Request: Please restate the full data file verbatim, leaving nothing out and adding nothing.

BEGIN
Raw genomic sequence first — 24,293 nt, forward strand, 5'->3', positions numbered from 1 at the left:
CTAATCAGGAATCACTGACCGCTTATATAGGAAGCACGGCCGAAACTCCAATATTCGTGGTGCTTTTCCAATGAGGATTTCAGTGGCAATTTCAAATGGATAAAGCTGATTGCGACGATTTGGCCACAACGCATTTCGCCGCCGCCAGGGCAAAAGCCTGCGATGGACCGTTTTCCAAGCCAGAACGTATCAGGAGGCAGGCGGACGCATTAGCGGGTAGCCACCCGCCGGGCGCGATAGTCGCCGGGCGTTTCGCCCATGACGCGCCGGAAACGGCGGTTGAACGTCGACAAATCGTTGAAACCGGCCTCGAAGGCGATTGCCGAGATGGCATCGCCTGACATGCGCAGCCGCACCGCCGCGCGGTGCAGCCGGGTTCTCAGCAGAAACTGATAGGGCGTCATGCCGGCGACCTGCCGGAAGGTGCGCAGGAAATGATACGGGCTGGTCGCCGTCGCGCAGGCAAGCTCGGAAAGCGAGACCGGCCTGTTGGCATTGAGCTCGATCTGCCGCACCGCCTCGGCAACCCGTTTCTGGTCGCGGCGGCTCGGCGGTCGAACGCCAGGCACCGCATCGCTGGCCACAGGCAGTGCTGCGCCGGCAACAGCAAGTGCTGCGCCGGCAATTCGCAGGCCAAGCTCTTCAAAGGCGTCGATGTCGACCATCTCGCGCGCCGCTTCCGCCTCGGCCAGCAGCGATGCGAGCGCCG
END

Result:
Raw genomic sequence first — 24,293 nt, forward strand, 5'->3', positions numbered from 1 at the left:
CTAATCAGGAATCACTGACCGCTTATATAGGAAGCACGGCCGAAACTCCAATATTCGTGGTGCTTTTCCAATGAGGATTTCAGTGGCAATTTCAAATGGATAAAGCTGATTGCGACGATTTGGCCACAACGCATTTCGCCGCCGCCAGGGCAAAAGCCTGCGATGGACCGTTTTCCAAGCCAGAACGTATCAGGAGGCAGGCGGACGCATTAGCGGGTAGCCACCCGCCGGGCGCGATAGTCGCCGGGCGTTTCGCCCATGACGCGCCGGAAACGGCGGTTGAACGTCGACAAATCGTTGAAACCGGCCTCGAAGGCGATTGCCGAGATGGCATCGCCTGACATGCGCAGCCGCACCGCCGCGCGGTGCAGCCGGGTTCTCAGCAGAAACTGATAGGGCGTCATGCCGGCGACCTGCCGGAAGGTGCGCAGGAAATGATACGGGCTGGTCGCCGTCGCGCAGGCAAGCTCGGAAAGCGAGACCGGCCTGTTGGCATTGAGCTCGATCTGCCGCACCGCCTCGGCAACCCGTTTCTGGTCGCGGCGGCTCGGCGGTCGAACGCCAGGCACCGCATCGCTGGCCACAGGCAGTGCTGCGCCGGCAACAGCAAGTGCTGCGCCGGCAATTCGCAGGCCAAGCTCTTCAAAGGCGTCGATGTCGACCATCTCGCGCGCCGCTTCCGCCTCGGCCAGCAGCGATGCGAGCGCCG